Since the early 1970s, biologists in the United States have been tracking the rise of a mysterious cancer plaguing sea lions. Now, a recent necropsy has revealed the disease may be affecting more species than we thought. 

In what appears to be the first such case on record, a carcinoma – a cancer that originates in the skin and the lining of internal organs – has been confirmed in a Steller sea lion (Eumetopias jubatus). The 15-year-old male was euthanised back in January after stranding on a Washington beach, and a post-mortem revealed tumours in the animal's penal shaft.

While the cancer was not the cause behind the stranding, the find is still troubling local scientists.

"This animal was geriatric," officials said in a summary of the necropsy results. "He had acute bronchopneumonia, severe fibrosis of lung and liver and also age-related changes in the brain. He was dying of old age. While [cancer] is an incidental finding in this case, it does have important ramifications for the overall population."

Nearly a quarter of the closely related California sea lions (Zalophus californianus) that wash up along the Pacific coast are affected by the disease, so information gained from this necropsy could be helpful in mapping its spread.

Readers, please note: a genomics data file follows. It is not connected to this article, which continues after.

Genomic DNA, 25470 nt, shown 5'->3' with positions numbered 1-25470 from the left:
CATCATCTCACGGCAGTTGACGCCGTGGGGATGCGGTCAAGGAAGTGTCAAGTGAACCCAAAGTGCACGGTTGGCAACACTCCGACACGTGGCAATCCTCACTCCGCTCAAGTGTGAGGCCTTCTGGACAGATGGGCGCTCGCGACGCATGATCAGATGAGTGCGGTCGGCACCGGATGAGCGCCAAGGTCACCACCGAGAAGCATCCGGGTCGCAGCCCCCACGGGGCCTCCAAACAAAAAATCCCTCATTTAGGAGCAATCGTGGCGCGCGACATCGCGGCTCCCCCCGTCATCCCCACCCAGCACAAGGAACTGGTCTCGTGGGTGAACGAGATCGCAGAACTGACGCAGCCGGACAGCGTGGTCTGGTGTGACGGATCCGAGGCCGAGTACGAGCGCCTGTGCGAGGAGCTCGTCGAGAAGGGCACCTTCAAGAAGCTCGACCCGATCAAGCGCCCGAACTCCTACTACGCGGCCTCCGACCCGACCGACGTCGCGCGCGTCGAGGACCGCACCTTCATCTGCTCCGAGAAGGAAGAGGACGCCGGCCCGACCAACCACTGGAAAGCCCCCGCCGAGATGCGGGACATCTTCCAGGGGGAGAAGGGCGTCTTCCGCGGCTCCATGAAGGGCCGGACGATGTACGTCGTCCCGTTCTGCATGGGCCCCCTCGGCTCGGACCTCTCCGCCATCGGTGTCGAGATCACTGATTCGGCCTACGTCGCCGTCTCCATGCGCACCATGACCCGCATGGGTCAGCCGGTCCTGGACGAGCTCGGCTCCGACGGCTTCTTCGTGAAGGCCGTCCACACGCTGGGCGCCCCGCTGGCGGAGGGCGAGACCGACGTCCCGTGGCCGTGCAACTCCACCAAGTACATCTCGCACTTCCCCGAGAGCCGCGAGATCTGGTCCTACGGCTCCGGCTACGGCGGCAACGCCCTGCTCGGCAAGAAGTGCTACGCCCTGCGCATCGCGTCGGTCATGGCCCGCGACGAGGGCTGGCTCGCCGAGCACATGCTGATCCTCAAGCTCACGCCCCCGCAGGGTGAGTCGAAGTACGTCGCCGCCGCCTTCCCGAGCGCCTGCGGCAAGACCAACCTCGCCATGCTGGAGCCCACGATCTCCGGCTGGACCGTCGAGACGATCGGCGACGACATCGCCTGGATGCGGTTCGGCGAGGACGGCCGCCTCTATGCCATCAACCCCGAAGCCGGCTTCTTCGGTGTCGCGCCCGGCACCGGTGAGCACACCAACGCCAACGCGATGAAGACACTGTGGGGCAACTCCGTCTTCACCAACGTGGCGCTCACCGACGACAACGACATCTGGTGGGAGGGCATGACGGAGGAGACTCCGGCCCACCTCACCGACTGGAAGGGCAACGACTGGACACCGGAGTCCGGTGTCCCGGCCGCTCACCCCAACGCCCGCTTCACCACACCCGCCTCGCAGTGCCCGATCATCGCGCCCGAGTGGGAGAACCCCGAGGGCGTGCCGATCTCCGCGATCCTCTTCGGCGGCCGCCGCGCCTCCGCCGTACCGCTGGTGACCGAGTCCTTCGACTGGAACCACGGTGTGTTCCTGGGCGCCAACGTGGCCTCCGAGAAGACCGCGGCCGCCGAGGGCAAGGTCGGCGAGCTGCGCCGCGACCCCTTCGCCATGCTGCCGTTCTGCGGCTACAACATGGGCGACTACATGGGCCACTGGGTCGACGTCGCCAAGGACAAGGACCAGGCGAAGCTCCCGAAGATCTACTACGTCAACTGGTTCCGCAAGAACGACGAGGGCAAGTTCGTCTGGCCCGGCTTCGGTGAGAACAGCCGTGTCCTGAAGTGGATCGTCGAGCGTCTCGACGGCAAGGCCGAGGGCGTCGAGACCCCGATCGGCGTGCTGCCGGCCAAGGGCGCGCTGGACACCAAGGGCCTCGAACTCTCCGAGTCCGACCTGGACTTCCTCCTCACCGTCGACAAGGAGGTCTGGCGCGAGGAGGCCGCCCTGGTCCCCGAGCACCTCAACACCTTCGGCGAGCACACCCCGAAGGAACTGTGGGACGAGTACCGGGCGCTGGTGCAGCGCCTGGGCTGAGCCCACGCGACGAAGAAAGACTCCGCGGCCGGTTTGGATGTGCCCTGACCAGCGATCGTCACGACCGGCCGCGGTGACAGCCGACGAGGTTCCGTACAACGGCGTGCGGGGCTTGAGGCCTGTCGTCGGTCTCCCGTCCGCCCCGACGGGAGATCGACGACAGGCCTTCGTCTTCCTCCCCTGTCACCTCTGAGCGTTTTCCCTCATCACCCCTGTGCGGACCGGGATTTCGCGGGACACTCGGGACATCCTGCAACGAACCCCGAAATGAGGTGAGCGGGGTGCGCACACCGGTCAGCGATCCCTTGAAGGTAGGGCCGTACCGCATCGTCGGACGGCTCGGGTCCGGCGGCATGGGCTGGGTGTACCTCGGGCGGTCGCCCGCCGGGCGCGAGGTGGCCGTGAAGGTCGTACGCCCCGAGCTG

We've already begun to crack the case on its origins. Recent research conducted in California points to a viral culprit: otarine herpevirus-1. (Despite some comments online, that means Fukushima radiation is not a likely contributing factor. More on that here). 

We don't know exactly how the virus triggers cancer, but tumour-stricken California sea lions are known herpesvirus carriers. The tumours originate in the cervix or penis – and while these genital growths aren't life-threatening, they can metastasise to the lymph nodes and spine. At that stage, the disease causes partial paralysis, which inevitably prevents sea lions from being able to swim and hunt. 

"There's just masses of yellow, cancerous tissue [in these animals]," Marine Mammal Center senior scientist Dr Frances Gulland told bioGraphic Magazine earlier this year. "When you see a sea lion coming in with cancer and they're in pain... it's not only distressing but it also compels you to understand why it's happening."

Herpesvirus can be transmitted sexually in sea lions, but it's also possible that mere close contact between sick and healthy animals allows it to "jump" between individuals. Figuring out why certain populations are more susceptible than others could be the first step in solving this puzzle.

Gulland's analysis of infected California sea lions revealed a troubling potential link: their blubber contained higher-than-normal levels of pollutants like DDT. In whales and other marine mammals, the pesticide is known to affect the immune system. It's possible that sea lions feeding in areas where water quality is compromised become infected more easily.

At this stage, however, it's too too early to draw conclusions, and other factors – like genetic bottlenecking caused by inbreeding – could be at play.

There's no doubt that curbing the spread of the virus is going to be a tricky task, but each case scientists are able to examine is an opportunity to learn more about the workings of the disease.


Top header image: Mick Thompson/Flickr